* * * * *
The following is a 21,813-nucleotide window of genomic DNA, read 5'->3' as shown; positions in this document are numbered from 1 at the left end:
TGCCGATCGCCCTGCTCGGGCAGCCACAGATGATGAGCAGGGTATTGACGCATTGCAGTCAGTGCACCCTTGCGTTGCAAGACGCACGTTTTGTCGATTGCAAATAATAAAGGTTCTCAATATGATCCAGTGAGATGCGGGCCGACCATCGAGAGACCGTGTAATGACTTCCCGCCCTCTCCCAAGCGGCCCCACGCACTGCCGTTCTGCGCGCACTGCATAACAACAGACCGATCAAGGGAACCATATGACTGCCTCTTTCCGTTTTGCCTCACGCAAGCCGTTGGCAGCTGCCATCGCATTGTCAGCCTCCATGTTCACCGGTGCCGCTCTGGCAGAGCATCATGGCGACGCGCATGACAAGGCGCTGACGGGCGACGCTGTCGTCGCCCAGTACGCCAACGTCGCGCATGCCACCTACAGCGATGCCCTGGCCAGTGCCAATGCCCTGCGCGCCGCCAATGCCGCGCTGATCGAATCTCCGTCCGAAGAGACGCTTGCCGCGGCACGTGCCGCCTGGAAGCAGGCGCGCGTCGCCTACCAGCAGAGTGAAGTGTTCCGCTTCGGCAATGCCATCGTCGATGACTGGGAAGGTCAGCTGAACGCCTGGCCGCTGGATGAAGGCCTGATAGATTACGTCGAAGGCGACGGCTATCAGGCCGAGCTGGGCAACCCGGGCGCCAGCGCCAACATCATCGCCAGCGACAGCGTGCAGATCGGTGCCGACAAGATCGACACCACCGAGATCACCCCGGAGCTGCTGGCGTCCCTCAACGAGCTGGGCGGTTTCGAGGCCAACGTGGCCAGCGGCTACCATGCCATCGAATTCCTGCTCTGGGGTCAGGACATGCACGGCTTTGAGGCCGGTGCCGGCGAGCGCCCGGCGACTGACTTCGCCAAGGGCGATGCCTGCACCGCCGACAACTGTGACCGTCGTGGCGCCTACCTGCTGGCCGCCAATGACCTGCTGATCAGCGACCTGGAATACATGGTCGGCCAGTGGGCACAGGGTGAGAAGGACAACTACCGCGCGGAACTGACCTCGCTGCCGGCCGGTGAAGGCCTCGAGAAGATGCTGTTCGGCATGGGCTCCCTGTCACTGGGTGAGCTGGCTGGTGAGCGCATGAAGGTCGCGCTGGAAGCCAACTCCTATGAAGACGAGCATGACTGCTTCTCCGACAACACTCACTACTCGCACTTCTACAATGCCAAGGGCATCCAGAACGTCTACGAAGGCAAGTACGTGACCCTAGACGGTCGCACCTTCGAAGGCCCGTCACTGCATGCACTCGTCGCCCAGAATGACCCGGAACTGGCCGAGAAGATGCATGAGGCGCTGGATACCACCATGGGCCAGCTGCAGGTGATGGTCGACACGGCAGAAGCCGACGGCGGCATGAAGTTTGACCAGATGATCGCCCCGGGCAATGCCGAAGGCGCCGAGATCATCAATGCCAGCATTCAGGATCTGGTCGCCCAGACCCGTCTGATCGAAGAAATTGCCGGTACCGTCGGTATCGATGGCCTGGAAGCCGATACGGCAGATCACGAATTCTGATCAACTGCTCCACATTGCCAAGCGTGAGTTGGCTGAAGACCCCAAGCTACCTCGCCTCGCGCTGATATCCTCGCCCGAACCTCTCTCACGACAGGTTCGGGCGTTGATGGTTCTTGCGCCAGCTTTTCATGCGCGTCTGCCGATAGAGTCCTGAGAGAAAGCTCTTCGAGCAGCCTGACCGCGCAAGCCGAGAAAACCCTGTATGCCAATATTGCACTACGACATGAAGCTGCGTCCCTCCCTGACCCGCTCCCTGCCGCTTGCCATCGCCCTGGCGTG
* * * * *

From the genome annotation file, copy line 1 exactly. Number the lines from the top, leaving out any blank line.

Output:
The following is a 21,813-nucleotide window of genomic DNA, read 5'->3' as shown; positions in this document are numbered from 1 at the left end: